Farmers pitch in to help flood stricken Somerset

Chris Gardner deliving his load of fodder

Farmers delivering forage to Somerset

Chris Gardner's tractor at Kemble.

Farmers pitch in to help flood stricken Somerset

First published in News
Last updated

FARMERS from Malmesbury and Cirencester have been responding to the Somerset Levels flooding crisis by hauling loads of urgently needed fodder for livestock.

Miles of grazing land have been under several feet of water for weeks in the worst recorded floods in a century.

Malmesbury Young Farmers chairman James Hutchinson said the club was part of a Wiltshire-wide co-ordinated effort mobilised when the plea for fodder was made.

But he was talking with the livestock market at Sedgemoor - which is acting as a depot - and members were also standing by to take more supplies down when needed.

He told the Standard he had been surprised at the strength of the response. “But as a farming community you’re always there looking to help your neighbours in need or when something like this happens.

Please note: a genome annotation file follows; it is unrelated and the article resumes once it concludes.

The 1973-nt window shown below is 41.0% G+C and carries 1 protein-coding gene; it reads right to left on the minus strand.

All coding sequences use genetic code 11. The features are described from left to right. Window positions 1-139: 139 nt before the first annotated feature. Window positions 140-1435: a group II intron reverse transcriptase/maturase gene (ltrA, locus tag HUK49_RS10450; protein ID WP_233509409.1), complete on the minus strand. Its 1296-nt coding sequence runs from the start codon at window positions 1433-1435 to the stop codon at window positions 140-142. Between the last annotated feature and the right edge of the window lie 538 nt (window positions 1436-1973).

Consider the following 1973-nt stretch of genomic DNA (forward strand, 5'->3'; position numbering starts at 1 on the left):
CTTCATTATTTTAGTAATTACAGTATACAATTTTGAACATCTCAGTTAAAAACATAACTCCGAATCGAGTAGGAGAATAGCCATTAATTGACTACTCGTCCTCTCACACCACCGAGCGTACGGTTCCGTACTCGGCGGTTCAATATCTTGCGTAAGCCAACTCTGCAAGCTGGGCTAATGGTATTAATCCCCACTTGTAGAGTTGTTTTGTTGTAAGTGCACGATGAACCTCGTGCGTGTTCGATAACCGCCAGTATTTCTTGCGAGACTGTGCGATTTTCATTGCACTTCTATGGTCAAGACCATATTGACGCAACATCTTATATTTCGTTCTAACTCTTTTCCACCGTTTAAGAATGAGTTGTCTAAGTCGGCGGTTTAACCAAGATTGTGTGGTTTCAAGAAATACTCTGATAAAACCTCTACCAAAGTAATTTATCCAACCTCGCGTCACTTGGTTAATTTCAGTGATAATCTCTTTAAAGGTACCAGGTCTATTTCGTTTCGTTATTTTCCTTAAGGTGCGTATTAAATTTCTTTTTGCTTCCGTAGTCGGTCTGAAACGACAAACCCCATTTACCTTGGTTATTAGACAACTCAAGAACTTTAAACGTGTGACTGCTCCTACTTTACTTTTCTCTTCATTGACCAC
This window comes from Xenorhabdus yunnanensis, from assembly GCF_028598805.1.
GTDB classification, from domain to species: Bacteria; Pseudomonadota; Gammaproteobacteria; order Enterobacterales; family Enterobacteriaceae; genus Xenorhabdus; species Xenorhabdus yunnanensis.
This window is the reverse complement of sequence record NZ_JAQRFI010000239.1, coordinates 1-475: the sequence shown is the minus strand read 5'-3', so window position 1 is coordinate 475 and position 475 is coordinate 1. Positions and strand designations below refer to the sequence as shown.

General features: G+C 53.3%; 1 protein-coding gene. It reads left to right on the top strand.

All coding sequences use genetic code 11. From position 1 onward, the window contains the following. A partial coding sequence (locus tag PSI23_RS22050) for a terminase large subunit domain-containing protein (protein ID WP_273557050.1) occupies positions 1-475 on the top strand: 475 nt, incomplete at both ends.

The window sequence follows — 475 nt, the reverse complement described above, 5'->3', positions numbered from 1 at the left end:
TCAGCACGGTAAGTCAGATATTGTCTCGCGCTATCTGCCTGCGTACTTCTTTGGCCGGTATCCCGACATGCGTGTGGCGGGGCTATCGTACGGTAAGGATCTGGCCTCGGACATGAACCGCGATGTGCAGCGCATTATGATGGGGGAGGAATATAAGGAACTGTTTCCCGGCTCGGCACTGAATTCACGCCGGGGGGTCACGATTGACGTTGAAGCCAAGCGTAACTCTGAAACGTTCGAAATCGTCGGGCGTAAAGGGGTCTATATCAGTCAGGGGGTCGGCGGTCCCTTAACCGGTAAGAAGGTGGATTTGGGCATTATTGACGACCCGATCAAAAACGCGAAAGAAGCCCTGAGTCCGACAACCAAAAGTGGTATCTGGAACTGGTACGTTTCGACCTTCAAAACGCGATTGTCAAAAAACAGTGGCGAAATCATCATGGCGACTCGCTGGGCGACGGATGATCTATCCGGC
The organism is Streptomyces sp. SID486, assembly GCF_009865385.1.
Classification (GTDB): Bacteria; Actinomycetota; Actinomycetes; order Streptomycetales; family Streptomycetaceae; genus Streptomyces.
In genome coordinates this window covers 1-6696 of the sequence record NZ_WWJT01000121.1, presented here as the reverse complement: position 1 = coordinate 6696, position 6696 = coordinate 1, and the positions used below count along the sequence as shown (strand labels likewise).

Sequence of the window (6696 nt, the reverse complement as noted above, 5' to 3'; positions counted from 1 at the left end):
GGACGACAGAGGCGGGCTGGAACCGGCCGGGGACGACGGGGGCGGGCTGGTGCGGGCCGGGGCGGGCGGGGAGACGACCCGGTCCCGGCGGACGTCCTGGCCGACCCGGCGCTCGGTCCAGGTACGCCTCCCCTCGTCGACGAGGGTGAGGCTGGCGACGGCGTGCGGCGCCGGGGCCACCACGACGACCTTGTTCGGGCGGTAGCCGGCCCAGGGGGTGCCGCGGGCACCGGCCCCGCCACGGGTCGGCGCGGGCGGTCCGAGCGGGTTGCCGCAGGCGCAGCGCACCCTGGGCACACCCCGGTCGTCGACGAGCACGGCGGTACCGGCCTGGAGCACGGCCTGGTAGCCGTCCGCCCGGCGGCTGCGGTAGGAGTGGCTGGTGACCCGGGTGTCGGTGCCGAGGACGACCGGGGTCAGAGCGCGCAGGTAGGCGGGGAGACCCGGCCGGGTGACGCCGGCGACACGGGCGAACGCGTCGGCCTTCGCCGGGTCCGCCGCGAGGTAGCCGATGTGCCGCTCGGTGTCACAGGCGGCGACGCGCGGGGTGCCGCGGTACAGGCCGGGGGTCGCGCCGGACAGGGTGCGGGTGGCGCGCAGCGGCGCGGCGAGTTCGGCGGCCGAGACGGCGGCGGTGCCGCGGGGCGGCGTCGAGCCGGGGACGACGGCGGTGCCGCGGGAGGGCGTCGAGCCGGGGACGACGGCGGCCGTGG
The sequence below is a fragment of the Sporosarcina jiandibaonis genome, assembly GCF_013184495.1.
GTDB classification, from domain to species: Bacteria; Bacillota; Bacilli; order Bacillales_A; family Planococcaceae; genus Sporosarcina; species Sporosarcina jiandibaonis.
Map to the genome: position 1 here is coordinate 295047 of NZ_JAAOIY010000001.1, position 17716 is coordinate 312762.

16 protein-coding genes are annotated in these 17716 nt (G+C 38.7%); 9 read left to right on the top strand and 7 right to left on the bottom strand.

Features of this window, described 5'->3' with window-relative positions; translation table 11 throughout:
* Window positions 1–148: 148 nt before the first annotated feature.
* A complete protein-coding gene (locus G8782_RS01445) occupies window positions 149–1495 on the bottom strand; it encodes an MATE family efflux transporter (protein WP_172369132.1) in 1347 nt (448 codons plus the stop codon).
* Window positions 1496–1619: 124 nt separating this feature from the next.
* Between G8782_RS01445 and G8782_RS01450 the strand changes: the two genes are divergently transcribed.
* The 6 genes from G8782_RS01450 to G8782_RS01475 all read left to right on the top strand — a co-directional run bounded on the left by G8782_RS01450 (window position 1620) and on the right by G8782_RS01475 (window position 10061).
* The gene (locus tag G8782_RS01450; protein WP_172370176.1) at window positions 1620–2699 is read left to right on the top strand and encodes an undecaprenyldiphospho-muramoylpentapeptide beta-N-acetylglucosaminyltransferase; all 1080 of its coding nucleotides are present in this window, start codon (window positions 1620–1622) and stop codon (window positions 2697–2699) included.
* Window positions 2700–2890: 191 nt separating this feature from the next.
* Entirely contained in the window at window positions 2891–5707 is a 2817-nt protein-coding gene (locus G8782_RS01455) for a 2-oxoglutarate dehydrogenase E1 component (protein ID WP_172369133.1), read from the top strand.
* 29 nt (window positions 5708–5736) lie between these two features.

“What we’re thinking we would like to do is when the waters do go down, to get together some car loads of members and go down to help with the clean up operation.”

Chris Gardner, who used to live in Crudwell and worked on a farm at Rodbourne, spent 11 hours at the wheel of his tractor hauling fodder down from Warwick at an average speed of 29mph.

Part of a national group called Club Hectare, he set off from his home at 7am on a 300-mile round trip.

And he’s prepared to do it again. “This is going to be months, quite frankly, having seen what’s down there and knowing what damage will have been done to the ground. They are going to need help for a very long time.”

The Charlton Park estate and neighbouring farmer James Hazell also took a lorry load of hay last week.

Students from the Royal Agricultural University have been working with Forage Aid founder Andrew Ward.

Tom Warren, who is studying agricultural management, said: “I’ve been ringing round lots of companies and asking them for straw, silage, and most importantly haulage to cover it all. It’s about supporting the farming community, and pulling together to provide aid to those who need it most.

“The most important thing is to keep the aid going. It’s vital now,” he said. “But it’s also important to remember that it needs to continue for the weeks, and months, ahead.”

Lecturer Chris Brough praised the students for using social media to mobilise a huge network of friends and families.

More information for farmers who want to help is available via email south.west@nfu.org.uk or by calling 01392 440700.

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